• Green Paint: left over from another project
  • Wood Screws: $3.60
  • Felt Pads: $1.99
Power Pack: $5.90
Small Houses: $3.00
Testor's Gray Paint for road: $1.29
Bandai Areo Station: $8.99
2 tinplate signs: $1.00
4 tinplate signs (with train) $5.99

  • Two Japanese toy cars: $2.00
  • A.W. Livestock truck: $4.99
  • Taxi: $2.99
  • Ambulance: $2.99
  • Two Japanese patriotic cars: $6.99
  • Nomura Police Car $2.52
  • Haji three-wheel sedan $3.00
  • Nomura lumber truck $3.48
  • 1950's sedan $2.99
  • 6 Namura vehicles $16.99
  • LineMar Pepco Truck $8.50
  • LineMar Bond Bread Van $8.00 
  • LineMar Fire Engine $4.95 
  • LineMar Dump Truck $12.99
  • Nomura Red Sedan $5.00
Total Cost: $127.98

Monday, September 22, 2014

Diabelli Project 058 - String Trio

The Diabelli Project is about offering my weekly flash-composition sketches freely to all. Like Antonio Diabelli's theme these sketches aren't great music. But perhaps (as in Diabelli's case) there's a Beethoven out there who can do great things with them.

This week's flash composition is the opening of a string trio. The notes are barred the way they are to show the structure of the motifs. Each part is also written as an isorhythm. This medieval technique has a set sequence of notes and a set rhythmic pattern. The idea is that the notes cycle through the rhythmic pattern. Carefully constructed, this can create a string of variations.

The bass, for example, has a five-note rhythmic pattern: quarter note, eighth, sixteenth, sixteenth, eighth. It also has six-note tonal pattern: G D C F G A. This means that every time the rhythmic pattern repeats, it starts on a different note in the tonal pattern.

So how long does this pattern continue? And does it evolve into a new one? That's up to you. As with all Diabelli Project sketches, you can use all or part of this music as you will. Just let me know the results.

Friday, September 19, 2014

CCC 115 - Julian Wagstaff

This week's entry in the Consonant Classical Challenge is Scottish composer Julian Wagstaff. Wagstaff's had a varied career before turning to music full-time in the late 1990's. His work and study in German, political history, and science have all provided inspiration for his works. And his musical influences are equally eclectic, coming not only from classical tradition, but also rock and musical theater.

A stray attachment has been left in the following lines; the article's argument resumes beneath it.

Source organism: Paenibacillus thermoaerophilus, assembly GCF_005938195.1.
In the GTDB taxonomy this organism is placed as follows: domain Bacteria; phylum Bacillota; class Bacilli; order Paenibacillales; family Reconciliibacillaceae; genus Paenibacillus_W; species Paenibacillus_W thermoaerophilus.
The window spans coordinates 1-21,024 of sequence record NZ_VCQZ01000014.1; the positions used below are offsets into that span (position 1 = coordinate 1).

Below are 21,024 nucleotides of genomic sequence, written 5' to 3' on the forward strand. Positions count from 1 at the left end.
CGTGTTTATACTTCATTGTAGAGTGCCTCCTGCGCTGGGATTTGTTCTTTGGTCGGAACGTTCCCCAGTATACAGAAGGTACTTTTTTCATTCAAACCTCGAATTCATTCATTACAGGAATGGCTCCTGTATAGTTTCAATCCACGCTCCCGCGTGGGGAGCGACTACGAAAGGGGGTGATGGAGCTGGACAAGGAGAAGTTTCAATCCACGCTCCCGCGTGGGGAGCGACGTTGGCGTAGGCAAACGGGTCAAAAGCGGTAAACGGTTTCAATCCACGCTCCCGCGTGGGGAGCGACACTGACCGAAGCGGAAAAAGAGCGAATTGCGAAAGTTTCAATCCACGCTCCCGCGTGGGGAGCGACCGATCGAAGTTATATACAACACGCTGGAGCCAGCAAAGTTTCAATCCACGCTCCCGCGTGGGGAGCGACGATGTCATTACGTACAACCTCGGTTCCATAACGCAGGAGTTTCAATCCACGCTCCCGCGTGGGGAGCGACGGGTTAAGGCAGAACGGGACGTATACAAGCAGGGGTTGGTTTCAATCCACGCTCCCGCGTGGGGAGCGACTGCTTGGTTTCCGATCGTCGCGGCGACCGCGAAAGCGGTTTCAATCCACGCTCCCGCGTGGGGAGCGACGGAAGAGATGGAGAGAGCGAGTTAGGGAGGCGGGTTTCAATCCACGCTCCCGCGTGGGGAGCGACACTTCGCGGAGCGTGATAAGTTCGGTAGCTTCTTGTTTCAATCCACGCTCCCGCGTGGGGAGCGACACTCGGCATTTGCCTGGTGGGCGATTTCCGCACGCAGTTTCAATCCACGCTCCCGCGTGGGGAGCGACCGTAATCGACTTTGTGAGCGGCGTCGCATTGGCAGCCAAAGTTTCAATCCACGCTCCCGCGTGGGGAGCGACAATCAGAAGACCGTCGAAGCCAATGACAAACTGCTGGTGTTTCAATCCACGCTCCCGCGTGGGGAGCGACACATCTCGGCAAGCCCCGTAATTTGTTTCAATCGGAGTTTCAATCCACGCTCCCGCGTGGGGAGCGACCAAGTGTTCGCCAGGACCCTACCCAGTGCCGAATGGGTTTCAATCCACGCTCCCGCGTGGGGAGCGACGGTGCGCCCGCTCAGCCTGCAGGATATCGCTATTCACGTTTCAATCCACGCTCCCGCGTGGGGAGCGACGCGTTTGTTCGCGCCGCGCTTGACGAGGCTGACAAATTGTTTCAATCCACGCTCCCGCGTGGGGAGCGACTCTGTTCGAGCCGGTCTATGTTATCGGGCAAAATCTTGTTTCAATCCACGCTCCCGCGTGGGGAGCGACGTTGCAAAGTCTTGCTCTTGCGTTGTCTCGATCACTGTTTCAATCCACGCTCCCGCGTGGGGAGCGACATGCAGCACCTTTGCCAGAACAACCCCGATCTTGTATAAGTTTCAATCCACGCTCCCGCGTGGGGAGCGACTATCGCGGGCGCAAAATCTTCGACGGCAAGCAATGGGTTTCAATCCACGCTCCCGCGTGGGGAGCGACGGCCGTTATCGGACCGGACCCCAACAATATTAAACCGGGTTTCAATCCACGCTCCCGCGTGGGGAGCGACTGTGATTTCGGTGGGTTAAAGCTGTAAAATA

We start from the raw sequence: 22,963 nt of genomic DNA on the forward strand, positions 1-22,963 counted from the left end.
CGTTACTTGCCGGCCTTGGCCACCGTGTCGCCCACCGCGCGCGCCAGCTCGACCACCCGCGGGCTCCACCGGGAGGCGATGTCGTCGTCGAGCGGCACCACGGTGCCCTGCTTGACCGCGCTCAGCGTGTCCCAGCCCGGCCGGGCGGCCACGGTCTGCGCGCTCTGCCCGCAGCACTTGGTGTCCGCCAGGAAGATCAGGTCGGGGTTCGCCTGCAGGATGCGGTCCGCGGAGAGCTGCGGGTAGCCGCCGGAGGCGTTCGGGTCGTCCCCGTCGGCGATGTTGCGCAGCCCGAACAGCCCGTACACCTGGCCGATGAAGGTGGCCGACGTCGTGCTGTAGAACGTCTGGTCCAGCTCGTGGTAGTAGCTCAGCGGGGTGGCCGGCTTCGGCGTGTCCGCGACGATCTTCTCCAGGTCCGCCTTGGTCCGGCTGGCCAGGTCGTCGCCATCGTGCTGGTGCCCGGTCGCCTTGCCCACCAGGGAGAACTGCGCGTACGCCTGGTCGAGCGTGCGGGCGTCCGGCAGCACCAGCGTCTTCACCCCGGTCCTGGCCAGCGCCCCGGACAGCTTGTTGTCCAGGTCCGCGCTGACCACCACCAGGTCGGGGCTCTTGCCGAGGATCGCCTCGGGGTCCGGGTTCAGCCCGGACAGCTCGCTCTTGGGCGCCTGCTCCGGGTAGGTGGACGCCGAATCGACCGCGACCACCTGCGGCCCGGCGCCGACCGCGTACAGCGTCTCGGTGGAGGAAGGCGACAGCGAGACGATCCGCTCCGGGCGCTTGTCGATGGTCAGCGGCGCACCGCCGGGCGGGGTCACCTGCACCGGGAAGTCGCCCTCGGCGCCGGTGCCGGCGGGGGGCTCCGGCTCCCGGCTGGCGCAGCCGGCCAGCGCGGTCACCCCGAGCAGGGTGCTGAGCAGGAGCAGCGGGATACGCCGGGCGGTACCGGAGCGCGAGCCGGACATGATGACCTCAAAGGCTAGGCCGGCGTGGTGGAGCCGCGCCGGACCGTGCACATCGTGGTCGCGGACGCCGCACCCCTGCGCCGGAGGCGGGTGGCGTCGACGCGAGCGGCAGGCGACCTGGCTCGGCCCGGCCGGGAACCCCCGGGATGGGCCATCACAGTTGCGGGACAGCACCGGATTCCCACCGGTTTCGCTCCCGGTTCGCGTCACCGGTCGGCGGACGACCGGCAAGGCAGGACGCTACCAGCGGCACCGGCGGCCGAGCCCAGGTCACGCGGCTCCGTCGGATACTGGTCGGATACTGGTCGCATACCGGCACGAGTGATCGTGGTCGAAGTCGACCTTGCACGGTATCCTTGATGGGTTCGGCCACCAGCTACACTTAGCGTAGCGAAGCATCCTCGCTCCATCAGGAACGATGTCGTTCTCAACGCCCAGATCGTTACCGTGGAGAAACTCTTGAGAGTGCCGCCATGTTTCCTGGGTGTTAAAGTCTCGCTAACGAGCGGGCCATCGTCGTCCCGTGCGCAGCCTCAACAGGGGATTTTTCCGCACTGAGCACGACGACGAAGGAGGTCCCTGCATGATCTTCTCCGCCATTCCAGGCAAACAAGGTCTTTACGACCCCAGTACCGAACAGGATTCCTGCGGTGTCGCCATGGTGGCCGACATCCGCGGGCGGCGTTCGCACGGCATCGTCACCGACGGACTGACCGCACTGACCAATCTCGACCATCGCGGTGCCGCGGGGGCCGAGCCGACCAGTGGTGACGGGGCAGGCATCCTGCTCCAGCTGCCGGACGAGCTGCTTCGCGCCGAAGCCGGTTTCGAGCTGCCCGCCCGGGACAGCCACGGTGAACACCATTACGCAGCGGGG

All of which give Wagstaff a unique compositional voice -- and one that's readily accessible.

"John Paul Jones" is a musical, and it's the work that brought Julian Wagstaff to the attention of the classical world. Musicals are all about melody, and Wagstaff delivers. The melodies in "John Paul Jones" are solidly constructed, and it's clear that Wagstaff is more concerned with expressing the emotions of the characters and furthering the story than providing excuses for singers to belt out the show-stopping tunes.

"Breathe Freely" is a chamber opera with an interesting origin. It was commissioned by the University of Edinburgh School of Chemistry, and tells the story of Polish chemist Stanislaw Hempel. Wagstaff's scientific background serves him well. The work itself is highly chromatic, but not atonal, And as this excerpt video shows, there are even some beautiful melodies that have a hint of musical theater about them.

I suspect that Wagstaff's background as a German translator and his interest in political history may have had something to do with his string orchestra work, "Treptow." It was inspired by the Soviet war memorial in Treptow Park (in the former East Germany), and to my ears, sounds somewhat akin to the chamber works of Shostakovich.

The Symphony for Chamber Orchestra shows Wagstaff's mastery of the orchestral form. In this excerpt, one can hear that Wagstaff isn't just a melodist -- he can take his themes apart and reassemble them in new and interesting ways that still further the aim of the composition.

Listen to an excerpt of the Chamber Symphony on Soundcloud.

Julian Wagstaff is a young composer, and one who's quite comfortable in many musical genres. And that's what makes his music work so well. Younger audiences are also comfortable listening to many musical genres. Performing organizations who are looking to develop new audiences might do well to consider Wagstaff's music. And best of all, it shouldn't alienate older audiences either. At least I was left wanting to hear more.